Discussions between the Obama administration and financial industry representatives continued for a third day Sunday with the focus moving to new terms on lending, transparency and executive compensation for companies receiving financial aid, according to a source familiar with the situation.
CNBC.com reported Saturday that the talks were centered around the Obama administration's consideration of a group of options in providing aid to the financial sector, which include a bad bank concept to buy toxic assets.
The announcement of new terms is expected to come this week, the source said, while the announcement of the financial aid plan now appears to be pushed back to the following week. Specifics on the possible terms are still unclear at this point. "Things are fluid," said the source.
Saturday's talks appeared to unfold on a dual track.
The aid portion also included consideration of capital injections along the lines of the recapitalization measures undertaken by the Bush administration, and a so-called "ring fence" concept, in which the government uses a combination of guarantees and insurance to cover bad assets within an institution without technically removing them from the balance sheet.
One or all of the options could be applied as part of a sweeping plan to ease the credit crisis that also appears to include a number of measures to help homeowners and consumers.
The measures for homeowners discussed Saturday were thought to include tax breaks, interest rate subsidies, additional purchases of GSE debt--as the Federal Reserve has done recently--and even direct assistance.
The Obama administration in recent days has hinted or promised a number of government initiatives aimed at aiding both business and consumers, which bear significant similarities with the measures supposedly under discussion in the past three days of talks with leaders of the financial services industry.
Mid-week Treasury Secretary Timothy Geithner said the administration was considering a "range of options,” including the bad bank concept.
Toward the end of the week, President Obama chastised Wall Street firms for handing our large executive bonuses, while they petitioning for government assistance and in some cases struggling to survive. Congress is now also seriously considering legislation capping executive compensation.
Then, in his weekly radio address Saturday, the President took up the issue again, while also pledging to help homeowners by lowering mortgage costs under a new plan he said would be unveiled soon, which would "get credit flowing again."
Though the massive stimulus package has clearly been the White House’s chief focus in the early days of the new administration, President Obama made it clear while he was president-elect that he wanted to “potential ammunition” under the TARP plan to throw at supporting the still-struggling financial system.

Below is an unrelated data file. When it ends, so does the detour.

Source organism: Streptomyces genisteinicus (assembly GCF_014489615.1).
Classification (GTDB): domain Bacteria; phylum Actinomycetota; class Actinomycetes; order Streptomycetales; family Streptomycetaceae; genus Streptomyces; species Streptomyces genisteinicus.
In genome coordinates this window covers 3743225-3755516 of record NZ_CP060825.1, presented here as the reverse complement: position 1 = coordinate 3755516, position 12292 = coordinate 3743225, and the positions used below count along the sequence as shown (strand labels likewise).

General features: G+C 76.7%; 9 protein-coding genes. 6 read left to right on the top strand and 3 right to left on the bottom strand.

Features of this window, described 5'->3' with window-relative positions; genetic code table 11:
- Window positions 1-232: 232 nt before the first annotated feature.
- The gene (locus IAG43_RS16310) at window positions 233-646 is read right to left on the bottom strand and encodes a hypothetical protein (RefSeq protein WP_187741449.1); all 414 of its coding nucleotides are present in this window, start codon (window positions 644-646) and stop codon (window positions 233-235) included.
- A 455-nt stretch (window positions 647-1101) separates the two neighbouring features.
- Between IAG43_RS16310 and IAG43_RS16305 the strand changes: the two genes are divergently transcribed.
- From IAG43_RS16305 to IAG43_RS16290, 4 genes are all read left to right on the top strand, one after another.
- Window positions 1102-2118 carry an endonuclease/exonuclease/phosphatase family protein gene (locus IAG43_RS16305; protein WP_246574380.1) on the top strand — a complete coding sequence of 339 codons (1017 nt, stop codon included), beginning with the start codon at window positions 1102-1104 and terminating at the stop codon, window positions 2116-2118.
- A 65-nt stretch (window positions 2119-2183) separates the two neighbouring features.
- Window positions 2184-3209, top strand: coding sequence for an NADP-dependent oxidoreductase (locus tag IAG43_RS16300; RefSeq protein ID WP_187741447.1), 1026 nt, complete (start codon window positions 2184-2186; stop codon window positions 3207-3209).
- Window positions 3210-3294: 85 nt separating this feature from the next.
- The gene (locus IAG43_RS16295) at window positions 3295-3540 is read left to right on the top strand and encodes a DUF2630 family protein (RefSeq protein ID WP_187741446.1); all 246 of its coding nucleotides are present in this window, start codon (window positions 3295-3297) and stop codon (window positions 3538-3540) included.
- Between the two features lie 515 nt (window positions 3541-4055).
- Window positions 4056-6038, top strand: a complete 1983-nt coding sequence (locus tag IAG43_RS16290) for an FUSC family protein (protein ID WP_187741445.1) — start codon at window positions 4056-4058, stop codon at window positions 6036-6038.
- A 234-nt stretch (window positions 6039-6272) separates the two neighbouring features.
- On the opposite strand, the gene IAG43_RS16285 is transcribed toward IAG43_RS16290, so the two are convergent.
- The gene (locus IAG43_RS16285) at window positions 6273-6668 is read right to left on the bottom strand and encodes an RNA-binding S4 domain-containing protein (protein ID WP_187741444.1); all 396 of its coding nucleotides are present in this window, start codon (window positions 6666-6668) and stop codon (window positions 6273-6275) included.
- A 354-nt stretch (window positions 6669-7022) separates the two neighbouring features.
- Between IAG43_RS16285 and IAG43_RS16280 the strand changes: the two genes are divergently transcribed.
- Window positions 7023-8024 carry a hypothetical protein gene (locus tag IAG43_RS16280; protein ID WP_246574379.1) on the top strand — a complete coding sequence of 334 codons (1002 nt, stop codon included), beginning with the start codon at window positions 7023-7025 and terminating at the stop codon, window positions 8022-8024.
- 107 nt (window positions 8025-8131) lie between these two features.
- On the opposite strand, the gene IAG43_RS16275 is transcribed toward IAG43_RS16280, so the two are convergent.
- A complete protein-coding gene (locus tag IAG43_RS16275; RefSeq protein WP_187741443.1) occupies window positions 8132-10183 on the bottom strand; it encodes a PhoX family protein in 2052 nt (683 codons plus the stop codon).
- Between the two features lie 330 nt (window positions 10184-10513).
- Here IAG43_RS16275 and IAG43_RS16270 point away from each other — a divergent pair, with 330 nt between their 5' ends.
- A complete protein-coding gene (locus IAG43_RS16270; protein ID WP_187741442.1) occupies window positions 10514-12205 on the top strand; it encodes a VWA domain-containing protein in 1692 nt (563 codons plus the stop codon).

In seeking Congressional authorization of the final $350 billion of the TARP plan, the Obama administration made it clear it would seek tougher conditions on participating firms, mirroring legislation crafted by Rep. Barney Frank, the chairman of the powerful House Financial Services Committee, which also called for a greater emphasis on consumer lending, from auto loans to mortgages to foreclosure prevention.
It would appear that the ongoing talks represent a restructuring of the TARP as well as new measures to aid business, such as a bad bank.
At the same time, the announcement of new terms for the original aid package prior to that of additional measures to support financial firms may reflect Congressional Democrats’ anger and disappoint over Treasury Secretary Henry Paulson’s administration of the TARP, which was considered too generous and lenient on Wall Street firms, partly because they did not use enough of the funding for new consumer lending or mortgage foreclosure mitigation.
The new rules on transparency are meant to address that by disclosing what lending occurred.
It is unclear if the rules regarding lending and compensation would also be retroactive, which industry groups would very likley oppose.
The concept of a government-run entity that would buy the troubled assets of private sector firms to help clean up their balance sheets has gained considerable momentum since Federal Reserve Chairman Ben Bernanke mentioned it prominently in a major speech two weeks ago.
But like an earlier auction-based plan conceived—and then dropped—by Paulson , it’s viability has been undermined by questions about how the assets would be valued.
As attractive as the bad bank concept may be, both analysts and industry executives say it is hardly a cure all.
Others say some institutions may be better served by the “ring fence” concept, which the Fed and FDIC recently instituted at Citigroup and Bank of America.
Still others say more capital injections are needed, either for a first or second time at some institutions.